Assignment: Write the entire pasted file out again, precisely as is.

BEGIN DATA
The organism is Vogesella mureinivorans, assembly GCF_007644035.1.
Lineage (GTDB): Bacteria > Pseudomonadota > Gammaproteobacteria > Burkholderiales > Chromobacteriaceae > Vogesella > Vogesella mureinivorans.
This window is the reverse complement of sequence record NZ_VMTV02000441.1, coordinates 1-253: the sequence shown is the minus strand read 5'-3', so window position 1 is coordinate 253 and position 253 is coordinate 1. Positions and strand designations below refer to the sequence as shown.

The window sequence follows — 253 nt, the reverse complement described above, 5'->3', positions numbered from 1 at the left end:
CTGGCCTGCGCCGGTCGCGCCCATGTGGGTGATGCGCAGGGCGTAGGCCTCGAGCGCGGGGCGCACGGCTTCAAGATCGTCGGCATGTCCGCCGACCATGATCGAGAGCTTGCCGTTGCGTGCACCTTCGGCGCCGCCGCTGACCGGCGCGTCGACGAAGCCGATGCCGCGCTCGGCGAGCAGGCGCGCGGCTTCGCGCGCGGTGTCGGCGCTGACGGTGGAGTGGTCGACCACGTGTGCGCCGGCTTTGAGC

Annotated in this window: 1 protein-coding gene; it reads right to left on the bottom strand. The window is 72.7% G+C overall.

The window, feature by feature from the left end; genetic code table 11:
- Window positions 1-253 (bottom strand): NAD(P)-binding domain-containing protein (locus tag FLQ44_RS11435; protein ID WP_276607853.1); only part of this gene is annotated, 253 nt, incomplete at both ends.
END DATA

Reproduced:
The organism is Vogesella mureinivorans, assembly GCF_007644035.1.
Lineage (GTDB): Bacteria > Pseudomonadota > Gammaproteobacteria > Burkholderiales > Chromobacteriaceae > Vogesella > Vogesella mureinivorans.
This window is the reverse complement of sequence record NZ_VMTV02000441.1, coordinates 1-253: the sequence shown is the minus strand read 5'-3', so window position 1 is coordinate 253 and position 253 is coordinate 1. Positions and strand designations below refer to the sequence as shown.

The window sequence follows — 253 nt, the reverse complement described above, 5'->3', positions numbered from 1 at the left end:
CTGGCCTGCGCCGGTCGCGCCCATGTGGGTGATGCGCAGGGCGTAGGCCTCGAGCGCGGGGCGCACGGCTTCAAGATCGTCGGCATGTCCGCCGACCATGATCGAGAGCTTGCCGTTGCGTGCACCTTCGGCGCCGCCGCTGACCGGCGCGTCGACGAAGCCGATGCCGCGCTCGGCGAGCAGGCGCGCGGCTTCGCGCGCGGTGTCGGCGCTGACGGTGGAGTGGTCGACCACGTGTGCGCCGGCTTTGAGC

Annotated in this window: 1 protein-coding gene; it reads right to left on the bottom strand. The window is 72.7% G+C overall.

The window, feature by feature from the left end; genetic code table 11:
- Window positions 1-253 (bottom strand): NAD(P)-binding domain-containing protein (locus tag FLQ44_RS11435; protein ID WP_276607853.1); only part of this gene is annotated, 253 nt, incomplete at both ends.